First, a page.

Dr. Chauncey W. Crandall, author of Dr. Crandall’s Heart Health Report newsletter, is chief of the Cardiac Transplant Program at the world-renowned Palm Beach Cardiovascular Clinic in Palm Beach Gardens, Fla. He practices interventional, vascular, and transplant cardiology. Dr. Crandall received his post-graduate training at Yale University School of Medicine, where he also completed three years of research in the Cardiovascular Surgery Division. Dr. Crandall regularly lectures nationally and internationally on preventive cardiology, cardiology healthcare of the elderly, healing, interventional cardiology, and heart transplants. Known as the “Christian physician,” Dr. Crandall has been heralded for his values and message of hope to all his heart patients.

Tags: supplements | magnesium | kidneys | deficiency

How Much Magnesium Do You Need?

Tuesday, 20 March 2018 04:34 PM Current | Bio | Archive

Most Americans don’t consume the recommended daily amount of magnesium, which is 320 mg a day for women, and 420 mg for men.

Older people often have low magnesium levels because they tend to consume and absorb less of the mineral.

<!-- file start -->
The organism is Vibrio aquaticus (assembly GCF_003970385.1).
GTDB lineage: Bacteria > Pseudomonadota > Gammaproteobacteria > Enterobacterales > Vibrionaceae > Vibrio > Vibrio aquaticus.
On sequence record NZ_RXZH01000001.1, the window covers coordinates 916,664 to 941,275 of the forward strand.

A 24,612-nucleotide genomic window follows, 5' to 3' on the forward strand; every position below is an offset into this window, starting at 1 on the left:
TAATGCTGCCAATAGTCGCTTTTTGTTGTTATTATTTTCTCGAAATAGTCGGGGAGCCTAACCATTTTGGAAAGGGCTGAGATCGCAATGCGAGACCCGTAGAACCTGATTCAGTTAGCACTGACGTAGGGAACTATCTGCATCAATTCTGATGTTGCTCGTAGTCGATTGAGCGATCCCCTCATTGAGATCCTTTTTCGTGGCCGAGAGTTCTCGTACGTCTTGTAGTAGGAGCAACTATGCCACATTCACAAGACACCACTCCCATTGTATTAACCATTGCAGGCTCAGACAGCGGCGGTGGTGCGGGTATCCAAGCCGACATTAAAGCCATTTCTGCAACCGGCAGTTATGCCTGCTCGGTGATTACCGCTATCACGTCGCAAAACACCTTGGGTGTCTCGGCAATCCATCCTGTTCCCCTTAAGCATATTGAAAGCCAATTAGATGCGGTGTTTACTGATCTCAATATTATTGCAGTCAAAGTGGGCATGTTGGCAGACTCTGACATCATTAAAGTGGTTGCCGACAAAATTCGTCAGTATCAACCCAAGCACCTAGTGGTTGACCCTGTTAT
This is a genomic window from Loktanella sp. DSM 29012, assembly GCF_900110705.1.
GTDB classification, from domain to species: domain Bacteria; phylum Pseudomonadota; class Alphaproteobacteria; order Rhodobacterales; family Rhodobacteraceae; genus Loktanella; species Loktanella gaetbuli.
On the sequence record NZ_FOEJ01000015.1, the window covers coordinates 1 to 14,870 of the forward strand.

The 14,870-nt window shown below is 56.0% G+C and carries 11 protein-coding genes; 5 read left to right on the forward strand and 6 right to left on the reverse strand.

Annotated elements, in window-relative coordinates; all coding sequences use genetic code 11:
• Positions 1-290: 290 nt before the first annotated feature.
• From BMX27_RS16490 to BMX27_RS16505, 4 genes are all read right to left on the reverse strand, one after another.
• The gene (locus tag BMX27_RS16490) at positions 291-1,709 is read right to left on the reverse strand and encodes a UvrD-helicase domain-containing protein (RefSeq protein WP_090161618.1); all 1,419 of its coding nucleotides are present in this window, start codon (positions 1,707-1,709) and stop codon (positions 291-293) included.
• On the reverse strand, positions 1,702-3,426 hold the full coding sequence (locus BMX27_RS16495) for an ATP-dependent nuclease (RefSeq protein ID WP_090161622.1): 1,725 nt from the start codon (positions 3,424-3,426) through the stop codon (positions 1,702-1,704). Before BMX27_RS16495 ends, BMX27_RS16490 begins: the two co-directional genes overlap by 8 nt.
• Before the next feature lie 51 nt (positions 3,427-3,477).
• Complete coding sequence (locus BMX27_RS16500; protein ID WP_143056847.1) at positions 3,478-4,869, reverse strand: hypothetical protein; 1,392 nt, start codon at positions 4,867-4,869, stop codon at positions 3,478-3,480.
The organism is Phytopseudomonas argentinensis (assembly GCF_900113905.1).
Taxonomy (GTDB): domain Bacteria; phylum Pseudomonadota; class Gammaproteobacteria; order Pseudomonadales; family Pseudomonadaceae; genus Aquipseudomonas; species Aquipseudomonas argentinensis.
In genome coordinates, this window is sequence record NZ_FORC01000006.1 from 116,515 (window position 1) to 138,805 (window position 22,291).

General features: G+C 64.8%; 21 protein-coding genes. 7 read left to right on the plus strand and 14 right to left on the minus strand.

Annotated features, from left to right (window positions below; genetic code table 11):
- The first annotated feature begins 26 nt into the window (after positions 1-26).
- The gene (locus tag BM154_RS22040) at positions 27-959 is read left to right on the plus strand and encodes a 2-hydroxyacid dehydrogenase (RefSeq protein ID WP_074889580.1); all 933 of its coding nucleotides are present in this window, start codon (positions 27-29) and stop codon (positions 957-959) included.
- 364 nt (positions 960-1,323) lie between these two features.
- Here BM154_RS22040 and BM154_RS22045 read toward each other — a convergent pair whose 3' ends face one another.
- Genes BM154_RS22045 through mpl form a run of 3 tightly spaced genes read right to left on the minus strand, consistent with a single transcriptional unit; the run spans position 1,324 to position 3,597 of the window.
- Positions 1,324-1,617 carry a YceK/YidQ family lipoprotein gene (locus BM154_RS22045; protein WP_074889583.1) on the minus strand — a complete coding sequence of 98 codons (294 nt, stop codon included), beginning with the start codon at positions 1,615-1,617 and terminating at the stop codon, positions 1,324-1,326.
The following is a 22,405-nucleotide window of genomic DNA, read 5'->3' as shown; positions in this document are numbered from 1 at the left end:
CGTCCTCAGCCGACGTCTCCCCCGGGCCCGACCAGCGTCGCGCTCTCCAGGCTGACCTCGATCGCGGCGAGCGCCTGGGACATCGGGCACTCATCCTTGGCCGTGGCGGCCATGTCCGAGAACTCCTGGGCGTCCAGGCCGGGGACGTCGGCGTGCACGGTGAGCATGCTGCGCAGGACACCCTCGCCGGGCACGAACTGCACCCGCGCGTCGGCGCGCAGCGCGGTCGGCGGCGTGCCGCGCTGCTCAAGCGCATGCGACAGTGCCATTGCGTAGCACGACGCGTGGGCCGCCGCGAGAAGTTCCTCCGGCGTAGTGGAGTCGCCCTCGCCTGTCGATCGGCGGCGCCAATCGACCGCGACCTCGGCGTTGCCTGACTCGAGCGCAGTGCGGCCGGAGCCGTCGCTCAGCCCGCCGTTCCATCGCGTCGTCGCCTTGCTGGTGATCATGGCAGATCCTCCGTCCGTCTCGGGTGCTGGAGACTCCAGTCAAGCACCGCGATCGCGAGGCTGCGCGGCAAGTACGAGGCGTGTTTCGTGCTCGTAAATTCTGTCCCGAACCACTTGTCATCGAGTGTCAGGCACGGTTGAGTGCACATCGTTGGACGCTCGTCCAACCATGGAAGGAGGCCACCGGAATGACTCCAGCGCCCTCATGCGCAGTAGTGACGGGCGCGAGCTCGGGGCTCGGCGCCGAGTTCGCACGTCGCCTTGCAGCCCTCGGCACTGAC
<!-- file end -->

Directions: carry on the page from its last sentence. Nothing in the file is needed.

But because there’s no good way to measure total magnesium in the body, it’s hard to know exactly how many people are truly deficient.

I recommend taking 300 to 500 mg of magnesium every day as a supplement to guard against magnesium deficiency.

Magnesium can be hard on the kidneys, so be careful if you have kidney problems. It can also sometimes interact with other medications.

If you have any concerns, discuss them with your doctor.

Magnesium deficiency is often discussed in terms of nutritional shortcomings, but in 2011, scientists discovered a genetic cause.

Researchers found that changes in a gene called CNNM affects a protein that is anchored in the membrane of kidney cells and intestinal cells; this gene is responsible for the absorption of magnesium in the bloodstream.

Because this process no longer works in the defective protein, magnesium is not put into the bloodstream but excreted through the intestine and the urine, and carried out of the body.

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I recommend taking 300 to 500 mg of magnesium every day as a supplement to guard against magnesium deficiency.
supplements, magnesium, kidneys, deficiency
Tuesday, 20 March 2018 04:34 PM
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